Monday, June 30, 2003


What goes up, gets torn down
Volunteers remove backboards and restore normalcy to downtown Spokane streets
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Rob McDonald
Staff writer

Like ants raiding a picnic, hundreds of volunteers dismantled the basketball courts Sunday and transformed the village of Hoopfest back into the streets of Spokane.

Former Hoopfest board chairman Dave Jackson drove one of six rented forklifts that carried the dismantled equipment into designated areas to be loaded onto trucks.

Jackson had been involved since the early days of 35 wooden backboards. Now he helps set up and break down 400 courts.

"You work your way up," Jackson
said, smiling from his swift ride.

Before the final game of the event began at 6:15 p.m. Sunday at center court in Riverfront Park, Sprague and Riverside avenues and Spokane Falls Boulevard already were growing quiet.

"By 11 o'clock this evening, you'll drive these streets and you won't even know the largest three-on-three basketball tournament was here," Jackson said, awaiting further directions via an ear piece. "It always amazes me."

Early Sunday afternoon, as the first bracket title games started to wrap, the transmutation began.

About 3:30 p.m., volunteers such as Kelly Hill began patrolling their assigned areas. For the past five years, Hill has been responsible for taking down the mobile hoops on Riverside from Howard Street to Monroe Street.

When the games end, Hill starts working even as the winning team is still pulling up the court-marking tape from the pavement.

Hill brought a little extra help this year, his twin 10-year-olds, Travis and Curtis, who shot hoops as he worked on tearing down the structures supporting the backboards and baskets.

"Hey guys, would you help me with this?" Hill said as his boys kept tossing up shots and trying to dunk on one of the lowered hoops. "I need a wrench on this one."

On each support structure, Hill removed two pins, then lowered the backboard and hoop from 10 feet to about five feet. Using a cordless DeWalt drill, he then unbolted and removed the rim from the backboard. Finally, his boys attached the metal hoop to the support base with a large plastic tie, and another package was ready for the fork lifts.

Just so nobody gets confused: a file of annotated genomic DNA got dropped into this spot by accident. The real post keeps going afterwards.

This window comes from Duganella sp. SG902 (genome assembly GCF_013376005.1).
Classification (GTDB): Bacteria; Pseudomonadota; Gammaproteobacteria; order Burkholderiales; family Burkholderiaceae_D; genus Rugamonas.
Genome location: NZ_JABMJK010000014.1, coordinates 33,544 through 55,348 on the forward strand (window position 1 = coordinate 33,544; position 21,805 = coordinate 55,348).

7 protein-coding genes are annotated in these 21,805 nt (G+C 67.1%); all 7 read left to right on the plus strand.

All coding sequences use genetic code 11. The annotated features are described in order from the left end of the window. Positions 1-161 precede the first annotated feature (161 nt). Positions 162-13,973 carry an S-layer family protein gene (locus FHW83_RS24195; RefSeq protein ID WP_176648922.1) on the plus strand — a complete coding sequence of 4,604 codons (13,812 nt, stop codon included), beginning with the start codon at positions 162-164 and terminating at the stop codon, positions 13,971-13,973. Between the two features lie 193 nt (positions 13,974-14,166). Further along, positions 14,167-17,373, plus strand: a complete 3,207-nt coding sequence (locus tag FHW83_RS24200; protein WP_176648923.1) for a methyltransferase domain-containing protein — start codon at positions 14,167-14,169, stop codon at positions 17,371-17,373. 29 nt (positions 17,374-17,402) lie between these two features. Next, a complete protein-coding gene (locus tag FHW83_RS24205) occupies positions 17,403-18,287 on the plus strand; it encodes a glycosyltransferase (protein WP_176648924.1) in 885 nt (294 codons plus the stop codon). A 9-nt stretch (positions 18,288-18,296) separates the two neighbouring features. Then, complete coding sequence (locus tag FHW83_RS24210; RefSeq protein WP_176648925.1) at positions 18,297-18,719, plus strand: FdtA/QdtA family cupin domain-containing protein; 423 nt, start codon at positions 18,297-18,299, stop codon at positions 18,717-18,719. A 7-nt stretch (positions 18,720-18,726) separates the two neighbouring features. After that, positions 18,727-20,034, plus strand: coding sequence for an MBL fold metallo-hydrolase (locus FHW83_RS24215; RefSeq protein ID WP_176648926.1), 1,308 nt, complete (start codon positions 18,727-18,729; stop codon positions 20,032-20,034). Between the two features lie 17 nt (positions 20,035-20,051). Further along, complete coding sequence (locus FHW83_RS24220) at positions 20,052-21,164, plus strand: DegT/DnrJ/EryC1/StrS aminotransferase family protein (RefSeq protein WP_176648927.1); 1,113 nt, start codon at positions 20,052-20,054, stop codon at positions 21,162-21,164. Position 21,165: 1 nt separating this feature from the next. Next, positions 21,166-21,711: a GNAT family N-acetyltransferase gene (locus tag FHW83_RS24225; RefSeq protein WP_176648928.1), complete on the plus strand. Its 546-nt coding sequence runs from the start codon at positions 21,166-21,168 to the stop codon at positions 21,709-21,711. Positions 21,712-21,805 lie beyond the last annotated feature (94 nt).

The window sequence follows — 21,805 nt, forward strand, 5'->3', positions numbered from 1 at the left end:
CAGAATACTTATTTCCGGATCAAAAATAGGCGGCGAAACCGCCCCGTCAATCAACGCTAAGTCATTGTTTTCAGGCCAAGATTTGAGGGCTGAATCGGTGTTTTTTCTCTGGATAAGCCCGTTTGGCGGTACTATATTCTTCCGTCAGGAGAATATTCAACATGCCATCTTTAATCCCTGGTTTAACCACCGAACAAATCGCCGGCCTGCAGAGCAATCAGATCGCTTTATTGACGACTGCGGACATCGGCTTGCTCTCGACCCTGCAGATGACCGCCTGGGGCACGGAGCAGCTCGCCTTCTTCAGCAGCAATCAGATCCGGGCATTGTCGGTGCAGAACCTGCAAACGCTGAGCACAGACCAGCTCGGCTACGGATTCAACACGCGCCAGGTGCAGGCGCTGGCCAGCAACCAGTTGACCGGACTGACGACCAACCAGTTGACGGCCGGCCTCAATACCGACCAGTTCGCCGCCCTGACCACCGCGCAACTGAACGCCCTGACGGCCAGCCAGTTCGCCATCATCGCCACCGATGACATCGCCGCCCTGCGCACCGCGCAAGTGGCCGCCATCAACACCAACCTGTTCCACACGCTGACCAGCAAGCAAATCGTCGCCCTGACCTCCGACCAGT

"My job is absolutely easy," said Hill, who sets mobile homes for a company called Home Boys when not volunteering for Hoopfest. He said he feels for the volunteers stuck in the sun all day at courtside keeping scores. "With this (job) you get to come down and enjoy Hoopfest."

Possibly the best volunteer job is the one held by Rob Cameron, 21, a recent college grad who's been driving trucks since he was 15.

Late Sunday afternoon, he was sitting in the air-conditioned cab of a truck as a ground crew made up mostly of inmates from the Geiger Corrections Center fanned out to gather tables, chairs and other pieces of equipment from about 100 courts.

From behind the wheel, Cameron could watch the people as the event wound down.

"It's a fun atmosphere down here," Cameron said. "People from all walks of life come here."

Another bonus of being a volunteer is having free reign over the mostly empty streets in downtown Spokane.

Sea Cadet Beth Windsor, 13, took a few moments from sweeping the streets to practice her flag waving routine. Near a handful of new friends from Ferris and Lewis and Clark high schools, Windsor spun her broom around like a propeller.

"I was just being bored," Windsor said later. But she'll be back next year. "It was cool being out of the house."

Even after the streets are cleared and swept, some business still will need to be cleaned up.

On Sunday night, Hoopfest's "lost and found" box contained several wallets, purses, checkbooks, credit cards, cell phones, lipsticks and a leg brace. Volunteers were trying to contact owners, often without success.

So, attention Mr. Williams of Hermiston, Ore.: Hoopfest has your wallet.

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